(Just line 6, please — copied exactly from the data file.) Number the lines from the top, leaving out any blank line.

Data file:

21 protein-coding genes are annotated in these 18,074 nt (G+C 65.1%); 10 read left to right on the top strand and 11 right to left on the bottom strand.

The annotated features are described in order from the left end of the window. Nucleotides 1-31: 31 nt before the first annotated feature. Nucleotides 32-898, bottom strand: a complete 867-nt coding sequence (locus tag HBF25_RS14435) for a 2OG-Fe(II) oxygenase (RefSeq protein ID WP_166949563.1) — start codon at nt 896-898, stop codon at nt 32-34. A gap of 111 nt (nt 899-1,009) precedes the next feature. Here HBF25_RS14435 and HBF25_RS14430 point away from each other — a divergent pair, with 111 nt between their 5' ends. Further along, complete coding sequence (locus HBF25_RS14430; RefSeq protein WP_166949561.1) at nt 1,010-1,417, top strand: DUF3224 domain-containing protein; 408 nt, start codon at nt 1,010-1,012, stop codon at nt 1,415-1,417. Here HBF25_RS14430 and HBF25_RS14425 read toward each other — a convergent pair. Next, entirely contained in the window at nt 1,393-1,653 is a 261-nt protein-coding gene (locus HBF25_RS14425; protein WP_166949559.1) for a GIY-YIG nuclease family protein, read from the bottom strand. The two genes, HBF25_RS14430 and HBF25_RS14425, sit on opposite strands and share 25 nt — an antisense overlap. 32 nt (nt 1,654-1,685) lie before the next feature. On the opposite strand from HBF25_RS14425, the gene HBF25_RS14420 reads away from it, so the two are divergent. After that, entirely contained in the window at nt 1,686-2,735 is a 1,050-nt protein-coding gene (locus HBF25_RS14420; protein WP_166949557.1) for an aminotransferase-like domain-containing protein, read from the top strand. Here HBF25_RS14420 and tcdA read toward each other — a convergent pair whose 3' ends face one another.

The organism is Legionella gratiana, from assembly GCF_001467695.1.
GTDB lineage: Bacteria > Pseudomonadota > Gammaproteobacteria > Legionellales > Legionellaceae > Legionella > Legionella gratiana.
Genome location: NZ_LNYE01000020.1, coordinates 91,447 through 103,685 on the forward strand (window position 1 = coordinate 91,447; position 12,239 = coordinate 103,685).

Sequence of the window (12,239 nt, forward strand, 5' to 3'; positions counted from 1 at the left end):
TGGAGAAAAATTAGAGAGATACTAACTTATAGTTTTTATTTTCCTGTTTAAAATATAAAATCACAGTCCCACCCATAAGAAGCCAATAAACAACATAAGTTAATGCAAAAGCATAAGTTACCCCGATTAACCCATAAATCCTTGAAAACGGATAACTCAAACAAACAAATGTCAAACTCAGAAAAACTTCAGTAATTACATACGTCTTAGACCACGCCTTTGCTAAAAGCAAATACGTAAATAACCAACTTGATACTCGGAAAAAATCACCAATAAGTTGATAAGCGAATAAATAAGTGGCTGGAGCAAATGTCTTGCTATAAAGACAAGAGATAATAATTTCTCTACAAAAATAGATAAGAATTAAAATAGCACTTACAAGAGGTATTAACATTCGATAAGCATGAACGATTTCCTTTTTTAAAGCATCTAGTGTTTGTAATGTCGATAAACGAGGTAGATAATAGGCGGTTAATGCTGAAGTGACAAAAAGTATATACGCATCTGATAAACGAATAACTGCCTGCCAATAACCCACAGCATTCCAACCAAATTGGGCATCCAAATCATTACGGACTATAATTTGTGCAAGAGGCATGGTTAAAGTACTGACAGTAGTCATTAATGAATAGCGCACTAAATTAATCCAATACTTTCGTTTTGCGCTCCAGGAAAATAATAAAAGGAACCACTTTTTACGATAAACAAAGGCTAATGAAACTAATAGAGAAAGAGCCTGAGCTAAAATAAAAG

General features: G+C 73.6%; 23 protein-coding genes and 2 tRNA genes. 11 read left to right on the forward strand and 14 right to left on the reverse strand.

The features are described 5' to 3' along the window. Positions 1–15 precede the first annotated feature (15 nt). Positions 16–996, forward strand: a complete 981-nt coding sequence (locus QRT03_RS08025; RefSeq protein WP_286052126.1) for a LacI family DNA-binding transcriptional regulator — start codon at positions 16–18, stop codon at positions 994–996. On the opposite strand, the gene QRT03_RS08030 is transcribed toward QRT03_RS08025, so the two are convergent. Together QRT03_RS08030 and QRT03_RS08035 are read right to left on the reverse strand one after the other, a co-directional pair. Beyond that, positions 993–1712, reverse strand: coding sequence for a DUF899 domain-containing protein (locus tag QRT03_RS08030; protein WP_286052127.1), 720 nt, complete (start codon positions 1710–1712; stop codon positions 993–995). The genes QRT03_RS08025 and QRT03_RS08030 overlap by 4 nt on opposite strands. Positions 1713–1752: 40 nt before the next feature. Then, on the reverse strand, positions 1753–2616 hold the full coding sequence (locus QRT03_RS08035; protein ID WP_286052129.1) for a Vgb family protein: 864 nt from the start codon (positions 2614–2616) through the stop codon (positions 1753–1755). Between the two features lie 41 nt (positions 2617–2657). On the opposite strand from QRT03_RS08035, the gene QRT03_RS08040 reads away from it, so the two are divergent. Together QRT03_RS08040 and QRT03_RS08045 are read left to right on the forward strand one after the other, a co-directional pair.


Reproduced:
Sequence of the window (12,239 nt, forward strand, 5' to 3'; positions counted from 1 at the left end):